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English Language: English

Beautiful though it is, the Summer Garden you see today is very different from how it was originally designed in 1704, by Peter the Great, who took his inspiration from the most beautiful gardens in Europe. Some of the most famous architects and landscape architects of the time contributed to the creation of the park.

There were fountains, marble busts, gilded sculptures, a maze, a beautiful artificial cave, groves, hedges, and aviaries. Of the buildings erected later, only the Summer Palace of Peter the Great has survived.

Sadly, in 1777, a disastrous flood irreparably damaged much of the garden and many of the statues. The Fontanka River and the Swan Canal run parallel to the two long sides of the park, bordered on the two shorter sides by the Neva and by another artificial canal. This makes the Summer Garden vulnerable to flooding.

In any case, the current appearance of the park is the result of reconstruction work carried out during the reign of Catherine the Great, who preferred an English-style garden. She is also to thank for the addition of one of the most spectacular features which continues to enchant millions of visitors: the beautiful 232-meter-long fence that runs along the side of the park bordered by the river Neva. The base, columns and vases are in red granite, while the fence is in iron, embellished with ornaments in gilded bronze.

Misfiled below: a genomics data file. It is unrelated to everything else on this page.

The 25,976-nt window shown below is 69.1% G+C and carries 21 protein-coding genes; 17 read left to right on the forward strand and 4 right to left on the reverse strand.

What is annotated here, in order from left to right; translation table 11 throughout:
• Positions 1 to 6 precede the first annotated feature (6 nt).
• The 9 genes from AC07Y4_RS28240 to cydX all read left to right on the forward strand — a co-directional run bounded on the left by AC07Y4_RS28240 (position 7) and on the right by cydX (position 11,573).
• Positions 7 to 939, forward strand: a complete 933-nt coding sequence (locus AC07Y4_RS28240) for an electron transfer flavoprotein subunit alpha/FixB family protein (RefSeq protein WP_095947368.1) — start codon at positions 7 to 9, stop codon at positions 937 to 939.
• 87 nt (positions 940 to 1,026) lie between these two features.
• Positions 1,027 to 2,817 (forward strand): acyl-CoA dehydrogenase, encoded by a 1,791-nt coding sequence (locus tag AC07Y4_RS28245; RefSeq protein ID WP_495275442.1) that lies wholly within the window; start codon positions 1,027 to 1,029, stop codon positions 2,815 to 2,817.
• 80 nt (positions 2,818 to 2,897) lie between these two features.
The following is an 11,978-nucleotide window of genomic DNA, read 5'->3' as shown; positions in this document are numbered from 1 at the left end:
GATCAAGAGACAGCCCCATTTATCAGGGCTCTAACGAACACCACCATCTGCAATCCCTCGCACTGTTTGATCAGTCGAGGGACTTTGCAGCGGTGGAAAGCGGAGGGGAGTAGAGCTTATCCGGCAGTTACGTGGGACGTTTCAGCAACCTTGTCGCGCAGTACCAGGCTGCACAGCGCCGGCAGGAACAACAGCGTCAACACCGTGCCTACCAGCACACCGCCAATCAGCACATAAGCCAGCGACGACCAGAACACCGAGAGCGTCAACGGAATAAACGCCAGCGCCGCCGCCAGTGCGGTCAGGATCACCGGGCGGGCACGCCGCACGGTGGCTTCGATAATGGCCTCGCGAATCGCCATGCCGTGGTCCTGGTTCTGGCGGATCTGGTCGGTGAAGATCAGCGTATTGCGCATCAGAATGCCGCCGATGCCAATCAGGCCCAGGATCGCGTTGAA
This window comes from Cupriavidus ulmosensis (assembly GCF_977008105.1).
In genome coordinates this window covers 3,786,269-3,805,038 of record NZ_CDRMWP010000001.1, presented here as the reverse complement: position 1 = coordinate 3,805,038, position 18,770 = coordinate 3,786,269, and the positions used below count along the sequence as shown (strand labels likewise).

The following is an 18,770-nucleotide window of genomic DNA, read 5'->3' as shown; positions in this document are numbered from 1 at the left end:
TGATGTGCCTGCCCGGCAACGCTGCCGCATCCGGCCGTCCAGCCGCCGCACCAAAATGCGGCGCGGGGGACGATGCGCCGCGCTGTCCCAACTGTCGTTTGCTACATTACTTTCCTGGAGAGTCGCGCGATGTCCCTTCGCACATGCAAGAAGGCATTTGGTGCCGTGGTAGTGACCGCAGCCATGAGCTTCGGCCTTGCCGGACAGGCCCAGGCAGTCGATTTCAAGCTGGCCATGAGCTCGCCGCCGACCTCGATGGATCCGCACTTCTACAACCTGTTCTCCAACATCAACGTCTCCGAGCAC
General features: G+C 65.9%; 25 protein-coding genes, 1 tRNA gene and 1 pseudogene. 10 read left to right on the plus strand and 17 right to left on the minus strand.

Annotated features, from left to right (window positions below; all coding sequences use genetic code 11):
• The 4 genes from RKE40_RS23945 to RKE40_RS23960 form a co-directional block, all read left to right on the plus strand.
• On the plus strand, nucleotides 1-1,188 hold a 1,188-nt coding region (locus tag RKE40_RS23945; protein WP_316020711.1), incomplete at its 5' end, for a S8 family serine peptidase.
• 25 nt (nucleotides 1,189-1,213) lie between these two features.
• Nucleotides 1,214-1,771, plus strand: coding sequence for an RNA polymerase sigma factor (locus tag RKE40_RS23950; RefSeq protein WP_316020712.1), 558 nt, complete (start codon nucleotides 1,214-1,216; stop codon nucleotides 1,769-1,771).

There were initially three gates, but the central one was replaced by a chapel built after the attack on Alexander II in 1866, which the tsar miraculously survived. The two other gates were then moved to the sides of the chapel, which was demolished in 1930.

In 1924, the park was again seriously damaged by a flood, which ruined many of the plants and numerous statues. Skillful restoration work, completed in 2011, restored the Summer Garden to the height of its splendor, as you can see today.


An interesting fact: Some of the sculptures managed to survive the Second World War, because they were buried under the ground!

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